A relatively simple multi-colored map is creating a buzz in eastern Ohio.
Some counties’ residents are ecstatic at the possibility they might be sitting atop lucrative deposits of natural gas/oil products. Others are dismayed to learn smaller volumes of gas and oil might lie deep under their feet than previously estimated.
At the center of what’s happening is a newly released map from the Ohio Department of Natural Resources’ Division of Geological Survey. It shows excellent drilling potential under much of Stark County. Large tracts of Tuscarawas, Coshocton and Trumbull counties also rate excellent. So, too, does eastern Portage County.
Larry Wickstrom, one of four men involved in developing the map, says he is a little flabbergasted by all the attention it is getting.
The map is “just the addition of new information ... and fine-tuning what we have,” he said. It is merely the state’s best guess as to what might be found thousands of feet underground.
Areas outside the main development area could still be productive, he advised, and the map probably will change as state geologists get even more information.
The map, relying on new data, shows a slightly different footprint in eastern Ohio for Utica shale, identifying a core area for drilling that covers 10.8 million acres from Ashtabula County south into Guernsey County.
Much of the drilling in Ohio has been located in Carroll, Harrison, Columbiana and Jefferson counties. Those four counties generally rate good to very good, according to the new data.
Summit, Medina, Wayne and Portage counties are all in the good area. Most of Cuyahoga, Lake and Lorain counties are now excluded.
The map was unveiled to little fanfare in March at a statewide meeting of the Ohio Oil and Gas Association and has gotten increasing attention as word of its existence has spread. It is based largely on the level of hydrocarbons found in Utica shale cores the state owns.
Over the years, more than 40,000 wells have been drilled through the Utica shale to deeper formations. The state has stored those core samples at Alum Creek State Park near Delaware.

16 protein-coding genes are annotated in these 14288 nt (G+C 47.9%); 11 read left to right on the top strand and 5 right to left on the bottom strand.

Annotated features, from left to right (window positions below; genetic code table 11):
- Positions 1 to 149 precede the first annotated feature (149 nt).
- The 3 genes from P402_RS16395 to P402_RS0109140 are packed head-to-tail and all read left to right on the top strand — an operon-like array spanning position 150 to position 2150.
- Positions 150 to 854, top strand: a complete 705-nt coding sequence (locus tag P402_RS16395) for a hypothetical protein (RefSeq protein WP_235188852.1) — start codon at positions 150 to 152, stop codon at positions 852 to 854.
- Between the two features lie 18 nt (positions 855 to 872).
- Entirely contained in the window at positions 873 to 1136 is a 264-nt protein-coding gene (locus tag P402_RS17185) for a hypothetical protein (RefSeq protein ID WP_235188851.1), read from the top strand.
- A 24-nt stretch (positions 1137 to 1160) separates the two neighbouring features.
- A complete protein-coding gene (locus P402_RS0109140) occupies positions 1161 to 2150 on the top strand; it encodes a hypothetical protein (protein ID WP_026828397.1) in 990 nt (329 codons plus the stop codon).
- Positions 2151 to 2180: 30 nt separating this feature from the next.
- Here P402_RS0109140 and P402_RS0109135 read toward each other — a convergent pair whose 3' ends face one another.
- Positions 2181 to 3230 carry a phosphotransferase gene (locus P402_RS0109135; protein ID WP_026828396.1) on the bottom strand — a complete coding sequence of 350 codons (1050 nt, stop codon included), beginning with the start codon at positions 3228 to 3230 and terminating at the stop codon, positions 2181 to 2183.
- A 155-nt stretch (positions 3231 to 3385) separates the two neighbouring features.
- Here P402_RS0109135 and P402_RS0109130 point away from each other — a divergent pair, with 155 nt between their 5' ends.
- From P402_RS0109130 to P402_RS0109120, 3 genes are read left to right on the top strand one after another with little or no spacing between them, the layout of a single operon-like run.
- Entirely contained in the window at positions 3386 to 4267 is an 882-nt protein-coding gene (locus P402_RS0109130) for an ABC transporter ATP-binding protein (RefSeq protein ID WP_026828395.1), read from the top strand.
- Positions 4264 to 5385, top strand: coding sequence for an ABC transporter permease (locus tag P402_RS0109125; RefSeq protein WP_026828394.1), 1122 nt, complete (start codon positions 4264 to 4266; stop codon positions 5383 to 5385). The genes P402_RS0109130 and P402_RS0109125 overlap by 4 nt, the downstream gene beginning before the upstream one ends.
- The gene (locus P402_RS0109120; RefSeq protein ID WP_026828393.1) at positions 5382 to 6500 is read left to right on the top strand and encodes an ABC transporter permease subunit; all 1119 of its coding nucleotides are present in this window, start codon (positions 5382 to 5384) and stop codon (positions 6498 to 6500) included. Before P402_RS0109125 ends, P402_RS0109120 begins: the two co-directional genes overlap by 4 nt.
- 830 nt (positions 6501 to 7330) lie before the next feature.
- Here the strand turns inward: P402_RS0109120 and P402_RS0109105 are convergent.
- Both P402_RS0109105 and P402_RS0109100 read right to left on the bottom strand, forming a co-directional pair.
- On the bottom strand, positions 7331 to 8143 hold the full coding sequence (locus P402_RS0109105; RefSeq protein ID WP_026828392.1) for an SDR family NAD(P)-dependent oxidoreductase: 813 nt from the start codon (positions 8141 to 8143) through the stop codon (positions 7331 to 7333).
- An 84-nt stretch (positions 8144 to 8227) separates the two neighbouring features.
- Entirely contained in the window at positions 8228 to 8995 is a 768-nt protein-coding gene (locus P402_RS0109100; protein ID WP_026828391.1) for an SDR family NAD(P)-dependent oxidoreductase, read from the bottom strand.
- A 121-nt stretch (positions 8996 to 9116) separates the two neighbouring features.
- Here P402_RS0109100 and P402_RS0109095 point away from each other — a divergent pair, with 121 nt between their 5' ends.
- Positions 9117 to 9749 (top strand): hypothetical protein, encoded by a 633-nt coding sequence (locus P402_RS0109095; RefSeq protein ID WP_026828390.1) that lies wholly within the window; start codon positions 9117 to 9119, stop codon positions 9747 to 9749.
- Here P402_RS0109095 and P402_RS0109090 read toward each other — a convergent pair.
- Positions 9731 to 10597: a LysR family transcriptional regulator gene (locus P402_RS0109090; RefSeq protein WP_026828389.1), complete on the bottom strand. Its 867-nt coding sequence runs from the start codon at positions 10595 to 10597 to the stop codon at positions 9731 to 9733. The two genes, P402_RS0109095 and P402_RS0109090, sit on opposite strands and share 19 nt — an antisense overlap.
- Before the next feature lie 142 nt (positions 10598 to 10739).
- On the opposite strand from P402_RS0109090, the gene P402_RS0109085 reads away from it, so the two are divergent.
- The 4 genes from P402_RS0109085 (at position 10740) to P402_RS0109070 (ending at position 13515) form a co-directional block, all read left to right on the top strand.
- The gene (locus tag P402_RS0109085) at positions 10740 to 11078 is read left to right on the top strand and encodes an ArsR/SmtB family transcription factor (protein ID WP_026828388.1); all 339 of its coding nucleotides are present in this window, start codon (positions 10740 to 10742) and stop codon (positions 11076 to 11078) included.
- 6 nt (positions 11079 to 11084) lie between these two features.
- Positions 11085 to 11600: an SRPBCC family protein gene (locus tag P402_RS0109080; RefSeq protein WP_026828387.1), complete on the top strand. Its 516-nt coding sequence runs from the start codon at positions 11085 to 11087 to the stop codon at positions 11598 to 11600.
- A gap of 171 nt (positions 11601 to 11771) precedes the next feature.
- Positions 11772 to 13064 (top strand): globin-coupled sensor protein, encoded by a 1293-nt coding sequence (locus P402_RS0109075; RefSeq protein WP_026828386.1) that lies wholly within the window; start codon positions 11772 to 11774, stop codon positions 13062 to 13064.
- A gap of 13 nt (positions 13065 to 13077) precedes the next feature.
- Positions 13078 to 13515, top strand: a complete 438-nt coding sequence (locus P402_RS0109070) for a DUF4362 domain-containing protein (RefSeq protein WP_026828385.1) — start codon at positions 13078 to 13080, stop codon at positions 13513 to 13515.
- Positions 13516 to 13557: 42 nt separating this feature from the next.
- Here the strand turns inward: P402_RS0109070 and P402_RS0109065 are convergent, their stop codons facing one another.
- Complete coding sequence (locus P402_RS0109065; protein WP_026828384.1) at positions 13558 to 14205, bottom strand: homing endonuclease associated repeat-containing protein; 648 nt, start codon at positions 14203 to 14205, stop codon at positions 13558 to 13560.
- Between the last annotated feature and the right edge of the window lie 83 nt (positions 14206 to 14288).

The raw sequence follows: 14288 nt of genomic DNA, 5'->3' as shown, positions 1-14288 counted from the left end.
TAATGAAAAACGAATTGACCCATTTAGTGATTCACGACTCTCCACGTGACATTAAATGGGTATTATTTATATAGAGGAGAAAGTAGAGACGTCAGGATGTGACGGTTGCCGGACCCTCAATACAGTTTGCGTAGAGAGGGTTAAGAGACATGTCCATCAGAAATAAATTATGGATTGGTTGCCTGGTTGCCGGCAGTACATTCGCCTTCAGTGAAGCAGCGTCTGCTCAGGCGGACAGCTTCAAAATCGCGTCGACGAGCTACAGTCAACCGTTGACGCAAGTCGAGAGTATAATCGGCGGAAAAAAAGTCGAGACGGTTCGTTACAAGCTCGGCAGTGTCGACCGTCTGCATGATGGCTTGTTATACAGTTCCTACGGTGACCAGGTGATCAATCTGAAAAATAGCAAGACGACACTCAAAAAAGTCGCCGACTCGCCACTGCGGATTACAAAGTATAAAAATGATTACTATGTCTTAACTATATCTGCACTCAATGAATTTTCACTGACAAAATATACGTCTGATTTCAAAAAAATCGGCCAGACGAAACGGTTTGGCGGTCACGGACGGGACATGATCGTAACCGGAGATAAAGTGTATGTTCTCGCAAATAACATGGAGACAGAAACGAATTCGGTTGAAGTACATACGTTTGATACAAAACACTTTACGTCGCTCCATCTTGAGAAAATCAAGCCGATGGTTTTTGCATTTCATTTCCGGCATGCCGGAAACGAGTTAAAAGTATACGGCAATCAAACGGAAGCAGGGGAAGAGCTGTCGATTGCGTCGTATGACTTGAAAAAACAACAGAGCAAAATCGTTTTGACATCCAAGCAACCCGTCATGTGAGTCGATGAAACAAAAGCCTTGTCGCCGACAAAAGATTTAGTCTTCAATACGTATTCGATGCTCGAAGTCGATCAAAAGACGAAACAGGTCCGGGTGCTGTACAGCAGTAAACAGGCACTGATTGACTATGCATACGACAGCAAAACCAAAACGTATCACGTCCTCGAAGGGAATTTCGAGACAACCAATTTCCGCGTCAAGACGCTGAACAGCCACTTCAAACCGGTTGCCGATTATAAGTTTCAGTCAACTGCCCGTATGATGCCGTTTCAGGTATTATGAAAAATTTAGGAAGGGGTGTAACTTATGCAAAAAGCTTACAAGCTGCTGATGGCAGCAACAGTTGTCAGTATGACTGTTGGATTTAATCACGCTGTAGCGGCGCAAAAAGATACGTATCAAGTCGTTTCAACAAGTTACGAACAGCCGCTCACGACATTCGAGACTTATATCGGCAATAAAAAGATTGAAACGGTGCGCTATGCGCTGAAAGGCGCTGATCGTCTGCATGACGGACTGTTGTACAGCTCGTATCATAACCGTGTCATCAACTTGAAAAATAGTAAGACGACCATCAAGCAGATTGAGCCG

Occasionally, researchers would sample the cores. Then about three years ago, the samples started generating increased interest from drilling companies.
Companies took core samples to have them analyzed in their labs. Because they paid for the studies, the companies were allowed to keep their research private for a year before giving the data to the state.
As the information began trickling in, state geologists took the new data and began revising its maps.
To date, energy companies have drilled 60 horizontal wells into the Utica shale in Ohio, and a total of 194 permits have received state approval. That total includes 10 permits in Stark, six in Portage and one in Medina counties.
State officials have predicted that more than 2,250 wells could be drilled in Ohio by the end of 2015.
One big question that remains unanswered is whether there is enough pressure in the western part of the Utica shale formation, where it is thinner, to send oil up well shafts, Wickstrom said.
Most of the drilling companies have not begun to prospect the potentially oil-rich area that generally lies west of Interstate 77.
The exception is Oklahoma-based Devon Energy Corp., which has applied for state permits for wells in Medina, Ashland and Knox counties. The company has said it is more interested in Ohio’s oil than its natural gas.
Chesapeake Energy Corp. is the No. 1 player in Ohio and is attracted by the so-called wet gases: ethane, butane and propane that are found in Utica shale. That makes Ohio financially attractive at a time when natural gas prices remain very low.
Records show landowners can get signing bonuses of up to $5,800 an acre plus royalties as high as 21 percent on what’s produced by wells. The average leasing bonus in Ohio is about $2,500 an acre.
Bob Downing can be reached at 330-996-3745 or firstname.lastname@example.org.